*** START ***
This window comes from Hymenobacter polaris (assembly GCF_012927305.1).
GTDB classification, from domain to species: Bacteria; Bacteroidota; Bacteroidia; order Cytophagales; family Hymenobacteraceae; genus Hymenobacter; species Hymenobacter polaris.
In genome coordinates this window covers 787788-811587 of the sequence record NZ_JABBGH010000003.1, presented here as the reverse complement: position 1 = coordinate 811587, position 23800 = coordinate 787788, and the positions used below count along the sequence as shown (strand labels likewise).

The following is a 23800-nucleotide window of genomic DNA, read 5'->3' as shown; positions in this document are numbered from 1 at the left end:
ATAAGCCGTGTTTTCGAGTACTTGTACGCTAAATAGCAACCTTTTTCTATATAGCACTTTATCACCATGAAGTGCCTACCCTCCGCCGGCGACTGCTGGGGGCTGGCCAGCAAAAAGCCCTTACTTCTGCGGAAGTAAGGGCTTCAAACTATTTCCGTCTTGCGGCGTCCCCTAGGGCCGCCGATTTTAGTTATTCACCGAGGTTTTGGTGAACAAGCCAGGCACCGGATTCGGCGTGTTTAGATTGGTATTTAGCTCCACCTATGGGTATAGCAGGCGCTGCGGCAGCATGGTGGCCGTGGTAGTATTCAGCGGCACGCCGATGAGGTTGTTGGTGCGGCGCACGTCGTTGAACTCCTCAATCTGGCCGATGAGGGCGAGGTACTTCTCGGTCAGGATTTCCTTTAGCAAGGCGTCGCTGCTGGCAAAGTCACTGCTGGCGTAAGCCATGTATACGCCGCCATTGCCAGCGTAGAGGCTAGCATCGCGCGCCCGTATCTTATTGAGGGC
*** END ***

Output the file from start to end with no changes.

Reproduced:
This window comes from Hymenobacter polaris (assembly GCF_012927305.1).
GTDB classification, from domain to species: Bacteria; Bacteroidota; Bacteroidia; order Cytophagales; family Hymenobacteraceae; genus Hymenobacter; species Hymenobacter polaris.
In genome coordinates this window covers 787788-811587 of the sequence record NZ_JABBGH010000003.1, presented here as the reverse complement: position 1 = coordinate 811587, position 23800 = coordinate 787788, and the positions used below count along the sequence as shown (strand labels likewise).

The following is a 23800-nucleotide window of genomic DNA, read 5'->3' as shown; positions in this document are numbered from 1 at the left end:
ATAAGCCGTGTTTTCGAGTACTTGTACGCTAAATAGCAACCTTTTTCTATATAGCACTTTATCACCATGAAGTGCCTACCCTCCGCCGGCGACTGCTGGGGGCTGGCCAGCAAAAAGCCCTTACTTCTGCGGAAGTAAGGGCTTCAAACTATTTCCGTCTTGCGGCGTCCCCTAGGGCCGCCGATTTTAGTTATTCACCGAGGTTTTGGTGAACAAGCCAGGCACCGGATTCGGCGTGTTTAGATTGGTATTTAGCTCCACCTATGGGTATAGCAGGCGCTGCGGCAGCATGGTGGCCGTGGTAGTATTCAGCGGCACGCCGATGAGGTTGTTGGTGCGGCGCACGTCGTTGAACTCCTCAATCTGGCCGATGAGGGCGAGGTACTTCTCGGTCAGGATTTCCTTTAGCAAGGCGTCGCTGCTGGCAAAGTCACTGCTGGCGTAAGCCATGTATACGCCGCCATTGCCAGCGTAGAGGCTAGCATCGCGCGCCCGTATCTTATTGAGGGC